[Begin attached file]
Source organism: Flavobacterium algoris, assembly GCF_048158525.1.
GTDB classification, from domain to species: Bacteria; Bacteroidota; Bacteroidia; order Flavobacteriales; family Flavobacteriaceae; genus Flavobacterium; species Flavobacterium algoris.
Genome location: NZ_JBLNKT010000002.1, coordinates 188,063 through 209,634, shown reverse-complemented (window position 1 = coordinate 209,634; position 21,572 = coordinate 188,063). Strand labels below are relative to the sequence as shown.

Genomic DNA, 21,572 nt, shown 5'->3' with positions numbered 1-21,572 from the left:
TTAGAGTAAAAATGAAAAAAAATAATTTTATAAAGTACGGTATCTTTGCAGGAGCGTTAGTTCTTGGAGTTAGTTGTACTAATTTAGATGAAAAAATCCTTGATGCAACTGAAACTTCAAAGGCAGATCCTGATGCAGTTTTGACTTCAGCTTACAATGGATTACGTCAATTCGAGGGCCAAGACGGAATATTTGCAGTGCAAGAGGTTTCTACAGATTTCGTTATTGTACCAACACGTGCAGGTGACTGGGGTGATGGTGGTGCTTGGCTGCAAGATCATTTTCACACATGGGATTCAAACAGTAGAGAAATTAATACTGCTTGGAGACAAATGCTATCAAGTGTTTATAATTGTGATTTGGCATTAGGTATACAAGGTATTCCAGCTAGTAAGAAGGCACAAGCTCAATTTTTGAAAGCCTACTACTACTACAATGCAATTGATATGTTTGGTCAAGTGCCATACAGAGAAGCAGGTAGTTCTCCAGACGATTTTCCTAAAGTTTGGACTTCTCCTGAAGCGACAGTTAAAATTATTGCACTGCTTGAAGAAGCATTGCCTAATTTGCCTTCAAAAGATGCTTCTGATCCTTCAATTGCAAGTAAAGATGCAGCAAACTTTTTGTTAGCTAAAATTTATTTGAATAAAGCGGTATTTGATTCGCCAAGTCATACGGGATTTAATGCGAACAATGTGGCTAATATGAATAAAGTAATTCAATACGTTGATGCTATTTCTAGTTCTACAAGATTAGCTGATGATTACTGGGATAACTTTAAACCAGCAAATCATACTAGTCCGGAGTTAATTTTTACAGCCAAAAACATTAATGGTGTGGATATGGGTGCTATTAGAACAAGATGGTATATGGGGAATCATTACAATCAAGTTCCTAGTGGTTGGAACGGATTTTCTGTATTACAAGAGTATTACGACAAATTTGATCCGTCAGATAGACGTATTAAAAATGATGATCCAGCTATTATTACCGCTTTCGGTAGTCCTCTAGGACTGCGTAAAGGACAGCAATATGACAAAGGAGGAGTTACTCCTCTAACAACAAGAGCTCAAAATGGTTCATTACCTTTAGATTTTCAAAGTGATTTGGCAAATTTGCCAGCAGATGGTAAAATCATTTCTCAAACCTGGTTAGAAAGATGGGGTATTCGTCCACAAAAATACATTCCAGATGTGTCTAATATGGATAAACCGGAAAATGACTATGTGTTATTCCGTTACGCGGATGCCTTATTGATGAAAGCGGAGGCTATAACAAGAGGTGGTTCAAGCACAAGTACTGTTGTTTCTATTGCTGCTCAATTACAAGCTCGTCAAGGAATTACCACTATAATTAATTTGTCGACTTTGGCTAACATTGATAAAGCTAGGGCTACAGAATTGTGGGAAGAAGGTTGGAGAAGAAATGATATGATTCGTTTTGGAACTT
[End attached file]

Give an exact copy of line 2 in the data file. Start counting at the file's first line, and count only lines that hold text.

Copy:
GTDB classification, from domain to species: Bacteria; Bacteroidota; Bacteroidia; order Flavobacteriales; family Flavobacteriaceae; genus Flavobacterium; species Flavobacterium algoris.